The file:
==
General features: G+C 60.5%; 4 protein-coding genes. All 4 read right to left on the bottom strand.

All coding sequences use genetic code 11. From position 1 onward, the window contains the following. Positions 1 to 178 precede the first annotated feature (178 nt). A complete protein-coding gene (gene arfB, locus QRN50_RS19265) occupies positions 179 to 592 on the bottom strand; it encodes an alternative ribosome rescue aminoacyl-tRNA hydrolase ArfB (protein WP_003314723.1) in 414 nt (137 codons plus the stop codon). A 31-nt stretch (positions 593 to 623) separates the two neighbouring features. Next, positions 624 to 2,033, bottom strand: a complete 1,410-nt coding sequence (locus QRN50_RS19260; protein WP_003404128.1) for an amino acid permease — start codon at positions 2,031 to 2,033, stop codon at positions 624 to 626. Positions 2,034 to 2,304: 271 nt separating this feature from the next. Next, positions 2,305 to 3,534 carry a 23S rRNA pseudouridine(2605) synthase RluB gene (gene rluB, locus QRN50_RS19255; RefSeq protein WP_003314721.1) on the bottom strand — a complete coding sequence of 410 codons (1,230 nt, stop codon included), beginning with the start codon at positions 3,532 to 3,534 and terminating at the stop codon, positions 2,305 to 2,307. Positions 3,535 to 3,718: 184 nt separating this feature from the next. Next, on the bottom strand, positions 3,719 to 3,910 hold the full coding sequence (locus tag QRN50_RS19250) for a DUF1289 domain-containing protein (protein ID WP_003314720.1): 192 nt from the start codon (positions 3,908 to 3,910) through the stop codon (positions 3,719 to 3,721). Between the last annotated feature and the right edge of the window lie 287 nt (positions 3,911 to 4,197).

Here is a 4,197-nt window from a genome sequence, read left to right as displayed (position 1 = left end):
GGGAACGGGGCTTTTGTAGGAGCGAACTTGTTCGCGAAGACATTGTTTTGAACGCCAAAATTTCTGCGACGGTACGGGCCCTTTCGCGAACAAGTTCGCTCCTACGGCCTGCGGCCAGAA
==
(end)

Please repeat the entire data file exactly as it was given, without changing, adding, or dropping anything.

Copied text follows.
General features: G+C 60.5%; 4 protein-coding genes. All 4 read right to left on the bottom strand.

All coding sequences use genetic code 11. From position 1 onward, the window contains the following. Positions 1 to 178 precede the first annotated feature (178 nt). A complete protein-coding gene (gene arfB, locus QRN50_RS19265) occupies positions 179 to 592 on the bottom strand; it encodes an alternative ribosome rescue aminoacyl-tRNA hydrolase ArfB (protein WP_003314723.1) in 414 nt (137 codons plus the stop codon). A 31-nt stretch (positions 593 to 623) separates the two neighbouring features. Next, positions 624 to 2,033, bottom strand: a complete 1,410-nt coding sequence (locus QRN50_RS19260; protein WP_003404128.1) for an amino acid permease — start codon at positions 2,031 to 2,033, stop codon at positions 624 to 626. Positions 2,034 to 2,304: 271 nt separating this feature from the next. Next, positions 2,305 to 3,534 carry a 23S rRNA pseudouridine(2605) synthase RluB gene (gene rluB, locus QRN50_RS19255; RefSeq protein WP_003314721.1) on the bottom strand — a complete coding sequence of 410 codons (1,230 nt, stop codon included), beginning with the start codon at positions 3,532 to 3,534 and terminating at the stop codon, positions 2,305 to 2,307. Positions 3,535 to 3,718: 184 nt separating this feature from the next. Next, on the bottom strand, positions 3,719 to 3,910 hold the full coding sequence (locus tag QRN50_RS19250) for a DUF1289 domain-containing protein (protein ID WP_003314720.1): 192 nt from the start codon (positions 3,908 to 3,910) through the stop codon (positions 3,719 to 3,721). Between the last annotated feature and the right edge of the window lie 287 nt (positions 3,911 to 4,197).

Here is a 4,197-nt window from a genome sequence, read left to right as displayed (position 1 = left end):
GGGAACGGGGCTTTTGTAGGAGCGAACTTGTTCGCGAAGACATTGTTTTGAACGCCAAAATTTCTGCGACGGTACGGGCCCTTTCGCGAACAAGTTCGCTCCTACGGCCTGCGGCCAGAA